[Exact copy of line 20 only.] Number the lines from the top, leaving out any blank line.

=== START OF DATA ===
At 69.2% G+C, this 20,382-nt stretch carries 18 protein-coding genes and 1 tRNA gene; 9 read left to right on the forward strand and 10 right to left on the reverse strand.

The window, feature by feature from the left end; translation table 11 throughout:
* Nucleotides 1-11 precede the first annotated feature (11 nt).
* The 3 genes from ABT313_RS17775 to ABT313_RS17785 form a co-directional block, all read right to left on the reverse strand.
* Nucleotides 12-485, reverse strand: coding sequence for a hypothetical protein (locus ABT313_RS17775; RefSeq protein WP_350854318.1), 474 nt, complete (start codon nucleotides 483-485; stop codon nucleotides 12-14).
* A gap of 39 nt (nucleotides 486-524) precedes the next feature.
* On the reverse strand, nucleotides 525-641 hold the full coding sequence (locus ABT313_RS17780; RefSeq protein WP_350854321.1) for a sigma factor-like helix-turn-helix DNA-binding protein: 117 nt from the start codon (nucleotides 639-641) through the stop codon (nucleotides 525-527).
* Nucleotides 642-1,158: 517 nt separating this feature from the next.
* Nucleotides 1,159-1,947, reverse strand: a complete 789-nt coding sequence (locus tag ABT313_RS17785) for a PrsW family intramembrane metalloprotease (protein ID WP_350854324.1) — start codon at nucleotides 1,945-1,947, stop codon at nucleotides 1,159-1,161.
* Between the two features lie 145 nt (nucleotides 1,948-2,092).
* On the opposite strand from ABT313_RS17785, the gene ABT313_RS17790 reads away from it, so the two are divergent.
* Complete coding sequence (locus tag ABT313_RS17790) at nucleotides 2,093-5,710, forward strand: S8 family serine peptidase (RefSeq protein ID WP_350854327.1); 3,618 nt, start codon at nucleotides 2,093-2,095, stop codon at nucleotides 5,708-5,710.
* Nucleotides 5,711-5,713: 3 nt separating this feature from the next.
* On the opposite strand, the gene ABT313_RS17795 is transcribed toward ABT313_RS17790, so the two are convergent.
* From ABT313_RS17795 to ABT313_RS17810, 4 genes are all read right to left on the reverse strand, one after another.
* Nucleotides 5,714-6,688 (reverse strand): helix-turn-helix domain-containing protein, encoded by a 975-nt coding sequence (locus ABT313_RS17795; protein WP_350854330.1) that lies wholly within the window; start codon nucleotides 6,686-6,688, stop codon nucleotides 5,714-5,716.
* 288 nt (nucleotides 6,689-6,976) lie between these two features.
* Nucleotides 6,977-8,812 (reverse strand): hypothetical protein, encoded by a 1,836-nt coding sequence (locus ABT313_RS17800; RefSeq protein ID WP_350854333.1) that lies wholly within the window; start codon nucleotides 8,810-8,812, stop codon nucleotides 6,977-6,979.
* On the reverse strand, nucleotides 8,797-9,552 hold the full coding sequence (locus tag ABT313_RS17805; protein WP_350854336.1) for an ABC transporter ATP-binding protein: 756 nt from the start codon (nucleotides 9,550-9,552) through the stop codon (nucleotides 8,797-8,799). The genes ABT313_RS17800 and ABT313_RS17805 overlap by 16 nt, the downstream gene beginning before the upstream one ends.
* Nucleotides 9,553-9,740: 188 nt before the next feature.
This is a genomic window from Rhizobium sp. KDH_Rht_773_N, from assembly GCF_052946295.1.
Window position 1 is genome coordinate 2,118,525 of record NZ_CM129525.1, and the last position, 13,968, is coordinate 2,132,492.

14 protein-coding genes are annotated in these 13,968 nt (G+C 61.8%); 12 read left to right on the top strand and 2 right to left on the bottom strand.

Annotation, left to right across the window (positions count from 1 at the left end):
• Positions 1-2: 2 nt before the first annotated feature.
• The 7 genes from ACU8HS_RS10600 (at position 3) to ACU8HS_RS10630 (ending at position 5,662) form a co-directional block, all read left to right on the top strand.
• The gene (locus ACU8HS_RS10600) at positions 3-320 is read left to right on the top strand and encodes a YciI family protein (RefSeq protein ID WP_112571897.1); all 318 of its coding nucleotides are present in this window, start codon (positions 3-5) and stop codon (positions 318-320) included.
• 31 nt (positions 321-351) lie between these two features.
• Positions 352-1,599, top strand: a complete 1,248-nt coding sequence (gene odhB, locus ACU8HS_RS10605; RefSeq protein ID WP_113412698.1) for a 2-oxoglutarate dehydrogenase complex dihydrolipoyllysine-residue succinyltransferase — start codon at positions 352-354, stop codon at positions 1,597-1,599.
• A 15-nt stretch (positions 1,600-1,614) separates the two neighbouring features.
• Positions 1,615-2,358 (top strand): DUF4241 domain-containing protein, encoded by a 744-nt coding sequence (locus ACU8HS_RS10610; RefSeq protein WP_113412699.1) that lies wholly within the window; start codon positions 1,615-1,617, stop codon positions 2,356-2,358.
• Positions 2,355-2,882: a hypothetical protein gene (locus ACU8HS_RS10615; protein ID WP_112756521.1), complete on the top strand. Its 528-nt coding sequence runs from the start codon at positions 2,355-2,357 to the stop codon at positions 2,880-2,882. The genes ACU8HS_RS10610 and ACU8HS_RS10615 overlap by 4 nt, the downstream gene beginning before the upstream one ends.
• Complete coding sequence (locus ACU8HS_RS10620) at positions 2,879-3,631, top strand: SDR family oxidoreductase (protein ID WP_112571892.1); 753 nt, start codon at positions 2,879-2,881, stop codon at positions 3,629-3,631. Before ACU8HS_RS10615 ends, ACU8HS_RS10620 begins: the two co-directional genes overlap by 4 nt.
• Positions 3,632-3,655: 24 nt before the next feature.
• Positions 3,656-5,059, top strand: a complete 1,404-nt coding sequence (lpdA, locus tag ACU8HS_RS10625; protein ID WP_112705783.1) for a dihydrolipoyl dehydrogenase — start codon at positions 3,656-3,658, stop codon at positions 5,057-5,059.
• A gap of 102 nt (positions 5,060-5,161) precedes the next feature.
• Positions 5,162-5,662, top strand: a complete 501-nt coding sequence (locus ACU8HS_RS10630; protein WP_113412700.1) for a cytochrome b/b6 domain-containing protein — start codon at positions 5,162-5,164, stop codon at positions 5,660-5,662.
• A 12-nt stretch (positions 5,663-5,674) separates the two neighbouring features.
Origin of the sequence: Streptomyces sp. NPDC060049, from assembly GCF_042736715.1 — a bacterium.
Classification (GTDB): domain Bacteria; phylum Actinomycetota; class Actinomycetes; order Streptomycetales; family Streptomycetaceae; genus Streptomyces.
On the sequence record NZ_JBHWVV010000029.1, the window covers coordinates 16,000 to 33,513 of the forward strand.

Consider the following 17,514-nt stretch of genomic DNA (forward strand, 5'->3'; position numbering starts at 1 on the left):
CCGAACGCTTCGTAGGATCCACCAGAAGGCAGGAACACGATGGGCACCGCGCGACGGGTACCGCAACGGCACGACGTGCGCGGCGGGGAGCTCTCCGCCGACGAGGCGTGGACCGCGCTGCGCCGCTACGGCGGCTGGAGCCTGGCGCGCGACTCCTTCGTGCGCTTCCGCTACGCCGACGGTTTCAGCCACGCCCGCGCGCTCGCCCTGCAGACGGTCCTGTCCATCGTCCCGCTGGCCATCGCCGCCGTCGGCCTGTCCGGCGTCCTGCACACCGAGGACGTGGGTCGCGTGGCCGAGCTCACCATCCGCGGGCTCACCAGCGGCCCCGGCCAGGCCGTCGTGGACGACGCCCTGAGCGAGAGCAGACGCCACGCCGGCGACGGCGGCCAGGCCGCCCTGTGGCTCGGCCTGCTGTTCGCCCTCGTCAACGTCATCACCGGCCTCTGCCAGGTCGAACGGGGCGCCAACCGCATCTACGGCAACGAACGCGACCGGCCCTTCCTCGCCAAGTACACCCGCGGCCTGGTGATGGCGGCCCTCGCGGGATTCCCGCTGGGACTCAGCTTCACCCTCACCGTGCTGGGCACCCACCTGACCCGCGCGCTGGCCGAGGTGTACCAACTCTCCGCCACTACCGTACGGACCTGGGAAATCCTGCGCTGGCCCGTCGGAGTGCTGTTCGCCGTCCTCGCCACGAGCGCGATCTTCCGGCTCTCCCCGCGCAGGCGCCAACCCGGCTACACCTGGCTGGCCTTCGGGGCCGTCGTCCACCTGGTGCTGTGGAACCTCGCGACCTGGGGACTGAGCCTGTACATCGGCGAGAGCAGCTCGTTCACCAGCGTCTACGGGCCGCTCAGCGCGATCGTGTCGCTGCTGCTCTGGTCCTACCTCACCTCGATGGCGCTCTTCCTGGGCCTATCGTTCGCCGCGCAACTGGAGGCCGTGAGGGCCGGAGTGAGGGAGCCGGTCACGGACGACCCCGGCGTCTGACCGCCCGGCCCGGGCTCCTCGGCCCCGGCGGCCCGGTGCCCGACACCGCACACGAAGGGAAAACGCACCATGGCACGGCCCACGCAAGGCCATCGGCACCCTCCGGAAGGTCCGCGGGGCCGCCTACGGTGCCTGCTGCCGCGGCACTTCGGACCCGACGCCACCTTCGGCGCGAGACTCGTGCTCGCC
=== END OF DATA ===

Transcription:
* Nucleotides 9,553-9,740: 188 nt before the next feature.